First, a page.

When I last wrote about the latest round of videos to be uploaded to the Voices of Music YouTube Channel by Voices of Music co-Director David Tayler, he had just begun to provide video documents from last January’s concert, The Great Poets from Shakespeare to Dryden. This made for fascinating programming, since it involved not only changes in the nature of poetry but also reflections on those changes through approaches to setting text to music. As a result, the “destination” of the musical journey was not so much John Dryden, who was honored as Poet Laureate on England in 1668, but Henry Purcell, who set a standard for music in the service of both poetry and drama whose value is still recognized today.
The “guide” for this journey, so to speak, was soprano Anna Dennis, who was visiting from England and performing with the Voices of Music instrumentalists. For this concert those instrumentalists were violinists Carla Moore and Gabrielle Wunsch, Lisa Grodin alternating between viola and violin, Elisabeth Reed alternating between cello and gamba, Tayler alternating between archlute and baroque guitar, and Hanneke van Proosdij, providing continuo on harpsichord or organ and playing recorders for other selections. Last June Tayler introduced this concert to the global Internet audience with an upload of Dennis singing Robert Herrick’s “To the Virgins, To Make Much of Time,” better known by its first line “Gather ye rosebuds while ye may.”
Since that time three more videos, recorded at two different performances of the Great Poets concert, have been uploaded. William Shakespeare is now recognized with John Wilson’s setting of the song, “Take, O take those lips away,” which was included in the play Measure for Measure. There are also two selections, each from one of Purcell’s major vocal works. The better known of these is the final aria from the opera Dido and Aeneas, sung by Dido just before her death and best known as “Dido’s Lament.” The other is “Fairest Isle,” better know for its own sake than for its inclusion in John Dryden’s five-act spectacle King Arthur.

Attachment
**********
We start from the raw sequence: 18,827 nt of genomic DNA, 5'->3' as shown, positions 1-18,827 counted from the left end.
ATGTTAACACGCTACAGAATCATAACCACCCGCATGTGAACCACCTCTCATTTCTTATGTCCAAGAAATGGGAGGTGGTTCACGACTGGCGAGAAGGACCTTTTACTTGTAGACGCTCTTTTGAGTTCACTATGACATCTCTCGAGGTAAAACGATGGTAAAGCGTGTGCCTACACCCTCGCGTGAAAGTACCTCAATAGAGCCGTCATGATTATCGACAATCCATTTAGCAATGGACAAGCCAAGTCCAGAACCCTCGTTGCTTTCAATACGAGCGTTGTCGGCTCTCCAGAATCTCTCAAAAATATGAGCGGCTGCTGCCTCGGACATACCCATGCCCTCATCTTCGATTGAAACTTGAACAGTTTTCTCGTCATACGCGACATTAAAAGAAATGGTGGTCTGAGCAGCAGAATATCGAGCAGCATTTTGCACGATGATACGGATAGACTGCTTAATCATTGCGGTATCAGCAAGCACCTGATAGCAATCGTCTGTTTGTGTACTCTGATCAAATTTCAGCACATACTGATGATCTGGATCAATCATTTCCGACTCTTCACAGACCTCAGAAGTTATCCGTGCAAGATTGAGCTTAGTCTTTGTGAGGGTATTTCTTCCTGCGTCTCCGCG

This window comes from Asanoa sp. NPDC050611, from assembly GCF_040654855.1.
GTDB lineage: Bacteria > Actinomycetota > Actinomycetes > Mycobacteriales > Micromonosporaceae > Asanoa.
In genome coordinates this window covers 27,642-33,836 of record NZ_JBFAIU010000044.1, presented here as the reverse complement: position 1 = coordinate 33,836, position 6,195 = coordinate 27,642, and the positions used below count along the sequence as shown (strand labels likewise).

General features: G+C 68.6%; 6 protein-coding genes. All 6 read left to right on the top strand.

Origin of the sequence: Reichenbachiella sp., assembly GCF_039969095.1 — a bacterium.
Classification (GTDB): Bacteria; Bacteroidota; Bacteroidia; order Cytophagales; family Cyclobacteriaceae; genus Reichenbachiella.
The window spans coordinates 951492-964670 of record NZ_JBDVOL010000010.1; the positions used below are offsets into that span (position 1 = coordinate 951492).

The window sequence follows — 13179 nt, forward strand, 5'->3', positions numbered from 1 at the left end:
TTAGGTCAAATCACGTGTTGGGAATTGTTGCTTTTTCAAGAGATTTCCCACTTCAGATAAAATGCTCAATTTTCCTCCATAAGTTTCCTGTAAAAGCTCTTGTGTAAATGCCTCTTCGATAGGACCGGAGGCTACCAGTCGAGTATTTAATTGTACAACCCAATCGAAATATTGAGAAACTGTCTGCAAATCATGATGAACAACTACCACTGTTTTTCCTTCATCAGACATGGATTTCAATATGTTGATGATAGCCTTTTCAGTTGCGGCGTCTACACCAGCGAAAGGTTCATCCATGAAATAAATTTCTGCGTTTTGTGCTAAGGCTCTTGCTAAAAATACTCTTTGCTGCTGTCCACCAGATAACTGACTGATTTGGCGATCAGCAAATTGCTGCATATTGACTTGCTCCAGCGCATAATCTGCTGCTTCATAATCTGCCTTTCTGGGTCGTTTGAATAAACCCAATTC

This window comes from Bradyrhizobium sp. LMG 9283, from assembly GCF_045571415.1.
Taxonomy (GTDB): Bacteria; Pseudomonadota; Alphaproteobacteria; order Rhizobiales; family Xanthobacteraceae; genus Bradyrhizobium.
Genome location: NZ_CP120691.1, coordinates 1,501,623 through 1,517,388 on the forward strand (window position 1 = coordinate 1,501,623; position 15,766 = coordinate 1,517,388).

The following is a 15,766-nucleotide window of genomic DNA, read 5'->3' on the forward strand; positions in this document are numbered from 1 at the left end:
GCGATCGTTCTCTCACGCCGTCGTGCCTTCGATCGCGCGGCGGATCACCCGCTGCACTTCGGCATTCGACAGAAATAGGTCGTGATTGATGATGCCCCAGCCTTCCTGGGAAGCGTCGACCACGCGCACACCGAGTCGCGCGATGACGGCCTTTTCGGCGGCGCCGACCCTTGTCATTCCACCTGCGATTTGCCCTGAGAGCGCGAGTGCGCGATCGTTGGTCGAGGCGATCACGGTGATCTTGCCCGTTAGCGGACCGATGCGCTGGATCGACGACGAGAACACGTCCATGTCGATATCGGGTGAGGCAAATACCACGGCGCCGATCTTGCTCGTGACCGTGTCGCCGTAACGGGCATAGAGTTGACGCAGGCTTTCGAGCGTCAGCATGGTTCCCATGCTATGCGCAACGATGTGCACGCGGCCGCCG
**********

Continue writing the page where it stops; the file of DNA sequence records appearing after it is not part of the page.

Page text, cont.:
The other soloist to be featured in the latest round of uploads is Proosdij (co-director of Voices of Music) on harpsichord. Two videos were recorded under studio, rather than concert, conditions; and they cover two generations of French Baroque composers. The earlier of these is François Couperin; and Proosdij performs one of his most familiar compositions in rondo form, “Les Baricades Mistérieuses.” The upload also includes a short essay discussing the controversy over what the title means and explaining the unconventional spelling of “baricades.” The later composer is Jean-François Dandrieu with a performance of another rondo, “l’Harmonieuse” from a C minor suite in Dandrieu’s first book of harpsichord pieces published in 1724.
Finally, Tayler is continuing to upload selections from the Voices of Music Christmas concert from 2013 entitled Venetian Vespers. This concert featured the music of Alessandro Grandi, vice maestro di cappella to Claudio Monteverdi at St. Mark’s Basilica in Venice. Grandi composed music for the five basic Psalms of the Christmas Vespers service (109, 110, 111, 112, and 116). The last round of video uploads included the captured performance of Psalm 116. The new video presents Grandi’s Magnificat setting, another major element of any Vespers service. This is a larger-scale ensemble piece involving three vocalists, sopranos Laura Heimes and Jennifer Ellis Kampani, and baritone John Taylor Ward, accompanied by two violins (Elizabeth Blumenstock and Moore), viola (Grodin), gamba (William Skeen), archlute (Tayler), and organ (Proosdij). This rounds off the latest set of uploads with grander sonorities to complement the more intimate music for vocal and keyboard soloists.